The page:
April was a very eventful month for RPCS3. The goal of this progress report is to highlight some of the more notable or interesting developments of the project. The report will start by showcasing a selection of games that were improved in one way or another. Thereafter we will summarize what work each contributor did this month.
Since the last progress report, approximately 18 authors have made 104 commits, added 9,621 new lines of code and deleted 1,904 lines of code.
This is the last real PlayStation 3 game and it also happens to be highly popular. Let us take a look at a few things.
People often ask what kind of CPU is needed to run this game. The answer is that no CPU is truly fast enough right now, but if you enjoy playing games at 10 FPS or so, then feel free to get a CPU with a lot physical cores. See the screenshot below for the motivation behind this statement. Of course in the future when RPCS3 performance is improved such an extreme CPU likely will not be required.
If you didn’t see it already, we made a video of [redacted] running in RPCS3 for our YouTube channel.
Here are some really interesting results. [redacted] proved that this game is locked to 30 FPS on PlayStation 4 as well as 30 FPS on PlayStation 3. However, in RPCS3 it is possible to unlock the framerate meaning that It is theoretically possible to run this game at more than 30 FPS. Look at the screenshot below, the game is really running at 40 FPS here with no problems. After all, if it can run fine at 15 FPS, half its intended frame rate, why would it not run fine at 60 FPS, double its intended frame rate?
Maybe there are some bugs, but maybe these could be patched just like Nekotekina patched an engine bug in Disgaea. Digital Foundry also pointed out the only other difference between the PlayStation 3 and the PlayStation 4 version of the game is the rendering resolution. But it is theoretically possible to increase internal rendering resolution in this game (although nothing has been implemented in RPCS3 yet). The point is, in the future the RPCS3 version of [redacted] could be the best version. [redacted] running at 4K and 60 FPS is very possible.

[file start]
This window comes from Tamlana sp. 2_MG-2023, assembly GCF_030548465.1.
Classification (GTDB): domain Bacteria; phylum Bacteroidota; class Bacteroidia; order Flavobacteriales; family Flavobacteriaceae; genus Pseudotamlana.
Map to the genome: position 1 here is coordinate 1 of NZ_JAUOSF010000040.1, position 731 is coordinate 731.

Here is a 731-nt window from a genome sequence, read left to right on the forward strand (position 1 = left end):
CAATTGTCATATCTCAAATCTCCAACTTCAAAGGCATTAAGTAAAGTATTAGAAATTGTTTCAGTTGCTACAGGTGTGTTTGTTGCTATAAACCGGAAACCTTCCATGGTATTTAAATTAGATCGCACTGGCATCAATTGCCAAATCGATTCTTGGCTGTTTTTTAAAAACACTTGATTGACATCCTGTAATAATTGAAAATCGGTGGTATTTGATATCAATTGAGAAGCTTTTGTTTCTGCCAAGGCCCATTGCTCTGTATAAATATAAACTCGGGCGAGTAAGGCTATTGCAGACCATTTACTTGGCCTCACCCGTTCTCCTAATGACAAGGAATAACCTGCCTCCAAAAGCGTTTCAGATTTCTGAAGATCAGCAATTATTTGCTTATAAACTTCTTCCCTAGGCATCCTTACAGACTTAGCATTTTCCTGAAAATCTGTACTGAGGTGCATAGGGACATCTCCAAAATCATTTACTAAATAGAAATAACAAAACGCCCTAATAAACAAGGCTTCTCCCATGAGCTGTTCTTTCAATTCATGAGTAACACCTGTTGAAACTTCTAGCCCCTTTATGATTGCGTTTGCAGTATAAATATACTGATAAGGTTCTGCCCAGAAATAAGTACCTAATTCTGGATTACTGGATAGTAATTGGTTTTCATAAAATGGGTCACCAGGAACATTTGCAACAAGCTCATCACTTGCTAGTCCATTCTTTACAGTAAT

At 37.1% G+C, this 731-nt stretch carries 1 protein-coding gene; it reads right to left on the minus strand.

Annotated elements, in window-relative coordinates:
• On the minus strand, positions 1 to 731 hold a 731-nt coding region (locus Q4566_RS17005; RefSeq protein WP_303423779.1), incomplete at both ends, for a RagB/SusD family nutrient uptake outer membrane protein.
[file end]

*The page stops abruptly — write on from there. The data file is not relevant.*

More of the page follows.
The [redacted] video that we timely put up a day before the English release of the game got a lot of attention. For example, PC Gamer wrote an article about it and even a former Atlus employee gave his look of disapproval on it.
Here is a selection of games that were improved in one way or another. The update history of the compatibility database can be found here for a more complete listing.
Atelier and Ar Tonelico
Atelier Rorona (plus), Totori, Meruru, Ayesha, and Ar Tonelico Qoga saw performance improvements this month. More importantly they can now load saves thanks to findings by Numan and Nekotekina. Thus these four Atelier games are perfectly playable and a fast CPU with Vulkan rarely drops below 30 FPS. Ar Tonelico Qoga randomly crashes around the world map however, but it is close now and seemingly every other issue is fixed.
BioShock went from doing nothing at all to going ingame with good graphics. There are a few insignificant graphical issues like incorrect water reflections, but other than that, it looks good. It is however a bit too slow to be considered playable, even on a very fast CPU.
Bleach: Soul Resurrection
Dengeki Bunko: Fighting Climax
Dengeki Bunko: Fighting Climax used to crash upon loading its system save data but this was fixed along with fixing save data bugs for [redacted], Atelier, and other games. It now goes ingame with a bit broken graphics. Speed-wise it is already there given a very fast CPU.
Devil May Cry 3 HD
Devil May Cry 3 HD runs with flawless graphics and performance (stable 60 FPS) and only suffers from broken audio. Otherwise it’s perfectly playable.
Disgaea D2: A Brighter Darkness
With a patch by Nekotekina, Disgaea D2: A Brighter Darkness now runs at a steady 30-60 FPS on a fast system, up from something like 5-10 FPS. Basically Nekotekina patched out a game bug that would cause unnecessarily high CPU load, even on a real PlayStation 3. Thanks to this user Whymsical has already beaten the entire game in RPCS3!
Performance is doubled (though still too slow) and some graphical issues were fixed, although there are still some bugs like completely missing water in the image above.
This game went from doing nothing at all to being essentially playable. A few minor graphical issues can be seen, and sometimes it crashes, but it’s almost there now.
Final Fantasy X/X-2 HD Remaster
Final Fantasy X/X-2 HD Remaster went from only showing the opening scene to being slow but playable. This is thanks to the custom SPRX module loading improvements by Nekotekina.
Grand Theft Auto V
Hatsune Miku: Project DIVA F
Ani got a perfect score on extreme difficulty which shows that this game is now emulated flawlessly with no input lag or other issues that affect gameplay. Moreover this was done on a laptop with an i7-6700HQ.
Another affected game that now looks better thanks to SPU improvements. Heavy Rain renders its graphics very well, with minimal glitches. A bit too slow still but nearly playable.
Hitman: Blood Money
Hitman: Blood Money went from only showing the intro to going ingame and basically being playable. Some NPC animations seem broken, but otherwise it runs as it should at around 20-30 FPS on a decent CPU.